Defying gravity: the allure of theme parks

Exhilarating speeds, death defying drops, harrowing inversions and otherworldly sensations: the theme park ride continues to cast its spell over thrill-seekers the world over 

The green light flashes and the riders with a head for heights hang on tight as they travel skywards. Sitting two across in open-air swings attached to a rotating gondola rising up a fairground tower, their pulses start to race: they simultaneously pray for their lives and journey into another dimension.

Here in Texas a new extreme experience is catapulting visitors at the Six Flags Over Texas theme park into a surreal world of endorphin-inspired bliss: the Texas SkyScreamer is breaking records with its staggering 400-foot height, spinning in a 124-foot circle, at speeds up to 35 mph.

Up high, the speed gathers along with the noise of surprise, fear and jubilation. A pinnacle of emotion arrives while riders relax enough to take in a spectacular view of the combined skylines of Arlington, Dallas and Fort Worth.
“We are thrilled to add the tallest swing ride in the world to our premier line up of rides and attractions,” said Steve Martindale, Park President of Six Flags Over Texas. “It offers the most unique ride experience for an attraction of this kind, and also lives up to the Texas mantra that everything is bigger in the Lone Star state!”

High adrenalin

Theme park rides are designed to be a careful balance of fear and joy; terror and elation. With superlatives the most valuable currency in this experience-centred world, riders in search of the ultimate adrenaline-fuelled rush respond enthusiastically to the ‘tallest’, ‘fastest’, ‘most-looped’... Those who love them search out ‘airtime’ and the floating feeling of weightlessness created by negative G forces. “To reach speeds of up to 161 km/hour in just seven seconds and then feel weightless for several seconds as you free fall forward from around 100 metres, is an experience like no other and one you just can’t describe,” says Noel Dempsey, chief executive of the Australian theme park Dreamworld where the mighty Tower of Terror is located. “You have to try for yourself: It’s pure exhilaration.”

As well as the ancient traditions of fairs and pleasure gardens that were popular throughout Europe from the 17th century, the theme park rides of today have their origins in the 19th-century tradition of world’s fairs. George Ferris invented the first Ferris Wheel – devising it as a rival to the recently constructed Eiffel Tower – and exhibited it at the Chicago World Fair in 1893. The concept of passenger cars attached to the rim of a revolving metal sphere in such a way that gravity keeps them upright became a hit in fairgrounds across the globe. The 80.4-metre high Chicago wheel may be long gone but big wheels, including the 135-metre London Eye and the 165-metre Singapore Flyer, keep on turning all around the world.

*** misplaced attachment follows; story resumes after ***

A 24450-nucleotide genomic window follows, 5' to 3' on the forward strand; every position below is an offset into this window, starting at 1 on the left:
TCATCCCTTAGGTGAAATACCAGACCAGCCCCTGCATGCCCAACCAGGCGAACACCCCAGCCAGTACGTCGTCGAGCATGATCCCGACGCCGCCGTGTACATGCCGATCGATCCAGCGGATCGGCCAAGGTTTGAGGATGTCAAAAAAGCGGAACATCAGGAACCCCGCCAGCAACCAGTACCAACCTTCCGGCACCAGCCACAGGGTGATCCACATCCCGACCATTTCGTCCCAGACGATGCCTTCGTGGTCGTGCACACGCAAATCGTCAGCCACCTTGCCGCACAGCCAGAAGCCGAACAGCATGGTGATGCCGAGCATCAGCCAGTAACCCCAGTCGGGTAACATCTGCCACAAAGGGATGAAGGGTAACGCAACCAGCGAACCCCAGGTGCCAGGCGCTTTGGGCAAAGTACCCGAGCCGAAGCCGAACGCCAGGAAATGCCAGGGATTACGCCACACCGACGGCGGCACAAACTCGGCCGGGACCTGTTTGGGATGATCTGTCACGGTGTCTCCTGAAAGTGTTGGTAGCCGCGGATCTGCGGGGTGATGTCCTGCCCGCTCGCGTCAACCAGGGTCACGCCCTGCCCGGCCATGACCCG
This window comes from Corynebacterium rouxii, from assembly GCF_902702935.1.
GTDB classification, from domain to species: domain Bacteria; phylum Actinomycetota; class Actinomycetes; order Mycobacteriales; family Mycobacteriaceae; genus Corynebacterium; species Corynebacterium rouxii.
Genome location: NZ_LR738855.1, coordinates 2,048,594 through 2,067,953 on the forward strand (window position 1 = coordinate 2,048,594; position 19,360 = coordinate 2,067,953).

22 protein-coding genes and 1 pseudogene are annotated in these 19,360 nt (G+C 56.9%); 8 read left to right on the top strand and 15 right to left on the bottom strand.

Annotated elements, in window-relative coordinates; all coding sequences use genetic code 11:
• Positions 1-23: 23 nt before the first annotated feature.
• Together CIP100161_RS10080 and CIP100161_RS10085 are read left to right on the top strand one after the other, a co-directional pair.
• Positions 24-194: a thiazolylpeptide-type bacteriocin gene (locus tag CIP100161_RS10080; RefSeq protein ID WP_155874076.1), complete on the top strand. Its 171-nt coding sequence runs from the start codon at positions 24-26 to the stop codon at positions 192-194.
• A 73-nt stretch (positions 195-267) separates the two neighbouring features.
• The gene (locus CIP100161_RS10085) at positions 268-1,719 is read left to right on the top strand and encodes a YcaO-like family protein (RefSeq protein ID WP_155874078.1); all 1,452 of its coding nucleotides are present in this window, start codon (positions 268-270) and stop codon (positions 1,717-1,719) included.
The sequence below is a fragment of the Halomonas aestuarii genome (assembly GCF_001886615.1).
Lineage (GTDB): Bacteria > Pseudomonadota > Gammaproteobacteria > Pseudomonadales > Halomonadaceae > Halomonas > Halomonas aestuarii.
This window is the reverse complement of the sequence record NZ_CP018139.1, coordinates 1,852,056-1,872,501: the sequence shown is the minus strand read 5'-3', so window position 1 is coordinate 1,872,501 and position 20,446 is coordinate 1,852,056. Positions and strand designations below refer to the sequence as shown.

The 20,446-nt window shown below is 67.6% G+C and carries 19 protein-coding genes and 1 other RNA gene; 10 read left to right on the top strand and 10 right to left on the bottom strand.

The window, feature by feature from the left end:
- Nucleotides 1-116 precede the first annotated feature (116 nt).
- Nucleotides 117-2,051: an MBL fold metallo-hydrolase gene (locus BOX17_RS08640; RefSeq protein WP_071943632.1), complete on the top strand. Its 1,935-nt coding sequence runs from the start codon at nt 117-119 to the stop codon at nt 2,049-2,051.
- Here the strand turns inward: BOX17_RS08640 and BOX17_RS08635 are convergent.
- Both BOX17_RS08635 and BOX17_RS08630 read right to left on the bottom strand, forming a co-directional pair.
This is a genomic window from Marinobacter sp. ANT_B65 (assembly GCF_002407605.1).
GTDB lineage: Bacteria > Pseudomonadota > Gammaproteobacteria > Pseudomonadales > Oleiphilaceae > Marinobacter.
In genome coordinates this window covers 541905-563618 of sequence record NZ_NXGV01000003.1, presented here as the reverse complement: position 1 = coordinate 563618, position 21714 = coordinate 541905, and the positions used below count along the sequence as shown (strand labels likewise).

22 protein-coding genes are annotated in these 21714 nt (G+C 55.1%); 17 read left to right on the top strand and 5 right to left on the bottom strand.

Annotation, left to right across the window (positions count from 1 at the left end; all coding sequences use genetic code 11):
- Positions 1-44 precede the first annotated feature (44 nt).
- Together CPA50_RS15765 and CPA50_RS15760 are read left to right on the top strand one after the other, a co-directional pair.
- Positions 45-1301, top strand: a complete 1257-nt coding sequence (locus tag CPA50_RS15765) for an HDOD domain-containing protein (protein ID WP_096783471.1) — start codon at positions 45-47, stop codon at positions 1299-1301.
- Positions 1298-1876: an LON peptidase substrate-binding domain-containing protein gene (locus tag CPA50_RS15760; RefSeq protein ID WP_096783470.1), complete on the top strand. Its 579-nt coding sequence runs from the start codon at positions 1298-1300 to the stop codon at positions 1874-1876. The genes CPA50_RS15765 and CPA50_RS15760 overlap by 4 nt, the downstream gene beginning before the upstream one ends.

International Expos proved a fertile ground for next generation theme rides too. In 1939 when the New York World Fair launched under the theme of  "The world of tomorrow", it featured a wooden rollercoaster in the wildly popular Amusements Area. This rollercoaster, which featured the characteristic track rising and falling and trains travelling at speed, was a development of a fairground ride popular since the underfriction rollercoaster had been developed by American John Miller in 1919. 

These days theme rides come with names like Colossus, Insanity and Expedition GeForce, and with major technological advances there is no escaping from the white-knuckle ride that lies ahead. Cedar Point Ohio, USA is known as the rollercoaster capital of world. Opened last month, the US$30m Gatekeeper ride boasts the highest inversion – meaning the riders are turned upside down – compared with any other rollercoaster.

Record breaking

Meanwhile in Alton Towers in the UK, the recently launched Smiler is the world’s first 14-loop rollercoaster. Not for the faint hearted, the ‘marmalising’ rollercoaster also has psychological tricks built in and optical illusions and blinding lights are designed to harry the mind.

In Dubai, thrill rides take a watery turn in impressive theme parks including the Wild Wadi and Aquaventure water park on Atlantis the Palm. The superlative aqua experience here is an enormous 40-metre tall slide, which propels adventurers into a magically beautiful underground cave, part of the overarching theme of a lost underwater civilization.

The emirate is fast gaining a worldwide reputation for its support of engineering marvels and future thrill seekers will likely have their heads turned by developments in Mohammed bin Rashid City. This leisure initiative, which is set to incorporate shopping, hotels and elaborately designed green spaces as well as theme parks, is part of a bigger goal for Dubai to be a global tourism leader. With theme park designers sure to be inspired by the world’s best in class, visitors won’t be short of amusement during their stay.

Whether you love flying through the sky, corkscrew twists with side orders of G forces, or hair-raisingly fast white-water rapids, the theme park rides of today are technological feats as well as unique and playful experiences. Things are only going to get faster, higher and more thrilling. Brace yourself!